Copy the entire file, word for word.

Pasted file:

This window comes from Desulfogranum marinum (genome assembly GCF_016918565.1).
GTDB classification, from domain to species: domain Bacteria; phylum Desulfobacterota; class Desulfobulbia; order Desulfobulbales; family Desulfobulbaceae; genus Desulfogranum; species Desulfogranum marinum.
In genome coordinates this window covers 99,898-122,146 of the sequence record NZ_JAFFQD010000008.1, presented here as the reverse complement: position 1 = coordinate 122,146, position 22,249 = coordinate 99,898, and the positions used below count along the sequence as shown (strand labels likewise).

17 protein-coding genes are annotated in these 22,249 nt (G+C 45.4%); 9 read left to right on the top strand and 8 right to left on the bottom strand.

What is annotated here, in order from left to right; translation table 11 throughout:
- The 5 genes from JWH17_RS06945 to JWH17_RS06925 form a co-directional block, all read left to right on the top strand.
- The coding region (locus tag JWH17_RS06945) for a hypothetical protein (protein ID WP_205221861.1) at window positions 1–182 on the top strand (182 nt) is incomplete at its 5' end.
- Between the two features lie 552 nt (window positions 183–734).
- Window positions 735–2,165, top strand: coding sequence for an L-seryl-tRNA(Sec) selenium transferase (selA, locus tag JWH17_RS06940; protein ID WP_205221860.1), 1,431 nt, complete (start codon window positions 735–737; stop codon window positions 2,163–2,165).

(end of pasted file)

This window comes from Desulfogranum marinum (genome assembly GCF_016918565.1).
GTDB classification, from domain to species: domain Bacteria; phylum Desulfobacterota; class Desulfobulbia; order Desulfobulbales; family Desulfobulbaceae; genus Desulfogranum; species Desulfogranum marinum.
In genome coordinates this window covers 99,898-122,146 of the sequence record NZ_JAFFQD010000008.1, presented here as the reverse complement: position 1 = coordinate 122,146, position 22,249 = coordinate 99,898, and the positions used below count along the sequence as shown (strand labels likewise).

17 protein-coding genes are annotated in these 22,249 nt (G+C 45.4%); 9 read left to right on the top strand and 8 right to left on the bottom strand.

What is annotated here, in order from left to right; translation table 11 throughout:
- The 5 genes from JWH17_RS06945 to JWH17_RS06925 form a co-directional block, all read left to right on the top strand.
- The coding region (locus tag JWH17_RS06945) for a hypothetical protein (protein ID WP_205221861.1) at window positions 1–182 on the top strand (182 nt) is incomplete at its 5' end.
- Between the two features lie 552 nt (window positions 183–734).
- Window positions 735–2,165, top strand: coding sequence for an L-seryl-tRNA(Sec) selenium transferase (selA, locus tag JWH17_RS06940; protein ID WP_205221860.1), 1,431 nt, complete (start codon window positions 735–737; stop codon window positions 2,163–2,165).